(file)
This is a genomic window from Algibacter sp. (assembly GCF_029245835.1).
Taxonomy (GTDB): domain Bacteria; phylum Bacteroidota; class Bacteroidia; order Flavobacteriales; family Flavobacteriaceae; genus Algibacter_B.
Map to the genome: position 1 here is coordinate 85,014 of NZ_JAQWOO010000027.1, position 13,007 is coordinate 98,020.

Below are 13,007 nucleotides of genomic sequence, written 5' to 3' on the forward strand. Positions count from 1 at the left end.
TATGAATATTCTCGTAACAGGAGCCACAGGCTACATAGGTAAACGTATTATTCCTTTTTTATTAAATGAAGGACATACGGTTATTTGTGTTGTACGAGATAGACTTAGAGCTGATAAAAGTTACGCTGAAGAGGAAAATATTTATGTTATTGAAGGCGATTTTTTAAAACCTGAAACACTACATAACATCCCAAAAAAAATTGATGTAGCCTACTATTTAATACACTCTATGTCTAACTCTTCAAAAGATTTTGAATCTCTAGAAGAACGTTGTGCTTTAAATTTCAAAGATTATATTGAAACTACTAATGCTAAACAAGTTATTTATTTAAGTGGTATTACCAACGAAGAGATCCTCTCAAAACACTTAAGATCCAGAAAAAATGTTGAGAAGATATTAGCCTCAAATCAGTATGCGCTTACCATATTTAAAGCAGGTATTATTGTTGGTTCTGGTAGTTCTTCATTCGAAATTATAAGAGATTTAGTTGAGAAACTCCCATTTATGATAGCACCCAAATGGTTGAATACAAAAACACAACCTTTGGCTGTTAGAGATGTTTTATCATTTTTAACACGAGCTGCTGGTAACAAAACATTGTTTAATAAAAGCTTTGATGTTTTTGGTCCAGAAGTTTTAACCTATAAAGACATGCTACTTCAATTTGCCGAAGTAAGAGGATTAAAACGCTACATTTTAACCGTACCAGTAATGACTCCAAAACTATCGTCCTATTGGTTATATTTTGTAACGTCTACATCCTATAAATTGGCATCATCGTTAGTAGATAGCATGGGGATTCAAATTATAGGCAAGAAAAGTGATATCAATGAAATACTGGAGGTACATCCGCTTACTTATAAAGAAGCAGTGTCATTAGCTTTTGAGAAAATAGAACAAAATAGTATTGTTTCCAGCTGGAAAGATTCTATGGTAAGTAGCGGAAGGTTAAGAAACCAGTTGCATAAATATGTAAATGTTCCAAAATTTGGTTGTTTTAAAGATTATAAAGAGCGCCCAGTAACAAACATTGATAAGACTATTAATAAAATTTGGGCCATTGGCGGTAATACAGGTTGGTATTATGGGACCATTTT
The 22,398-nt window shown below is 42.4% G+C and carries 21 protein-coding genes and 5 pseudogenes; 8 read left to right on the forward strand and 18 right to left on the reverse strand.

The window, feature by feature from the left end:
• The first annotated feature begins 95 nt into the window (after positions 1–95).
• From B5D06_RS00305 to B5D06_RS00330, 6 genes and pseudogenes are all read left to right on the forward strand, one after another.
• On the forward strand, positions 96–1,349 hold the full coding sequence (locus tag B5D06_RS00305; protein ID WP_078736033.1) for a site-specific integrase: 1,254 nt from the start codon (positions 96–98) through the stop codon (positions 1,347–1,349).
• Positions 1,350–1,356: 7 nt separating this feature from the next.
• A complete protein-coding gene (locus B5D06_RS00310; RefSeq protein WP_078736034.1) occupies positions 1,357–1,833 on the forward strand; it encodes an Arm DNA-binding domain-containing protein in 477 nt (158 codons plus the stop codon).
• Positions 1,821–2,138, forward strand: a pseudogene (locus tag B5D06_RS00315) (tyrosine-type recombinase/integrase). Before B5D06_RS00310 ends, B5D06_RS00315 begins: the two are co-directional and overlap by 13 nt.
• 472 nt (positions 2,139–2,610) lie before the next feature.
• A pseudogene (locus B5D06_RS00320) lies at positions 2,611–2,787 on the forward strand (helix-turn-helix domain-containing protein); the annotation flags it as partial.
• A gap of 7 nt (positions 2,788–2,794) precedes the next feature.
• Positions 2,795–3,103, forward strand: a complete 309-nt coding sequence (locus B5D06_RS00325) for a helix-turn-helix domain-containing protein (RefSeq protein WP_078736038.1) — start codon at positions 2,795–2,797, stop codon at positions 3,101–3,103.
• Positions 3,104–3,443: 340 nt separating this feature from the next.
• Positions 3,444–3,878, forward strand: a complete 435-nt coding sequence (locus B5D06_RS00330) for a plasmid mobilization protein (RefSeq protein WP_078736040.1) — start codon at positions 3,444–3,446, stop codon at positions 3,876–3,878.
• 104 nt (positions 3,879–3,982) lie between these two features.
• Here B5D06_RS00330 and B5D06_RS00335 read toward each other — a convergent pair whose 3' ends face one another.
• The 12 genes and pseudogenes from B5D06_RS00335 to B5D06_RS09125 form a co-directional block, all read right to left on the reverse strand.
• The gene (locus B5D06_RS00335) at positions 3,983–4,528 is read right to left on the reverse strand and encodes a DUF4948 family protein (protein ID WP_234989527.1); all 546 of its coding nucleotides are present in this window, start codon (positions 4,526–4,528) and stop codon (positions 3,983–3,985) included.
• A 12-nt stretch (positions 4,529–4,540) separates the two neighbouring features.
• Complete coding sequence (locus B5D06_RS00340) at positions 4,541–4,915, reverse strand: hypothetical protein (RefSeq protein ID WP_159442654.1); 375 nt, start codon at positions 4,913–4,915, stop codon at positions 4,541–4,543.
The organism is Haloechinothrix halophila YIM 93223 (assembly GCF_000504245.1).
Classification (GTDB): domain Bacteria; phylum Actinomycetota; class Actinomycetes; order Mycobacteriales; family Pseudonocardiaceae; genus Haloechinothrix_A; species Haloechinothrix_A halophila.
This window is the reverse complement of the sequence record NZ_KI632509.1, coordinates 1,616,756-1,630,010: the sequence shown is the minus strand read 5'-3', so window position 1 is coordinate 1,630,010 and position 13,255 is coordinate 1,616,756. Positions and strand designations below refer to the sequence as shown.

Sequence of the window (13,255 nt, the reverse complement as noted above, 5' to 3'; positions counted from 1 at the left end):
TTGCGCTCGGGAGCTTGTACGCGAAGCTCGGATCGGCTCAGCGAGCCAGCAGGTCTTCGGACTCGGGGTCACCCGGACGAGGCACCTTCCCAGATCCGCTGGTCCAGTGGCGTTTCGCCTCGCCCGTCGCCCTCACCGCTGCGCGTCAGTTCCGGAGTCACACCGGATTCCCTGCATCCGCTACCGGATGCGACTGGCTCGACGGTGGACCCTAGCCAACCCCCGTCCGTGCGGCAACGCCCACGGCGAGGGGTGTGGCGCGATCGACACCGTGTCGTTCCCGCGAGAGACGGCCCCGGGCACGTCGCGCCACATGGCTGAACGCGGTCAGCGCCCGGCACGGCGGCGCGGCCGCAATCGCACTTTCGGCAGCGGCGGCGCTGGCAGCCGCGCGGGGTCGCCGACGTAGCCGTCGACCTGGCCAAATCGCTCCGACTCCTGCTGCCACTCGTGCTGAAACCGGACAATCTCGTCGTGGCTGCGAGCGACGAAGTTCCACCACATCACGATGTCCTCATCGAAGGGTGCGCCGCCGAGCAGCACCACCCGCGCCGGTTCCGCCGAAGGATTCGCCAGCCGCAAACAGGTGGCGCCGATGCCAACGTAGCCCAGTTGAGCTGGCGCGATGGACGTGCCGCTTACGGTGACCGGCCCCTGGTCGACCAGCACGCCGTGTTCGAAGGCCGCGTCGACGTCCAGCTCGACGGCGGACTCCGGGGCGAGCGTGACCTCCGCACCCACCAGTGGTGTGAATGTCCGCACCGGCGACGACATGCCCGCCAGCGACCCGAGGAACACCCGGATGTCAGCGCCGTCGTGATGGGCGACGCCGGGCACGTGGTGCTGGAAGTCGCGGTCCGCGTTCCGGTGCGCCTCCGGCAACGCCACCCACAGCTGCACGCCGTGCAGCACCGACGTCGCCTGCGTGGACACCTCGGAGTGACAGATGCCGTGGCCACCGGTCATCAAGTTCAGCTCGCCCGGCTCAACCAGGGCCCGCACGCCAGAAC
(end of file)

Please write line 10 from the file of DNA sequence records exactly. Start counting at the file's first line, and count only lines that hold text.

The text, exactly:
• On the forward strand, positions 96–1,349 hold the full coding sequence (locus tag B5D06_RS00305; protein ID WP_078736033.1) for a site-specific integrase: 1,254 nt from the start codon (positions 96–98) through the stop codon (positions 1,347–1,349).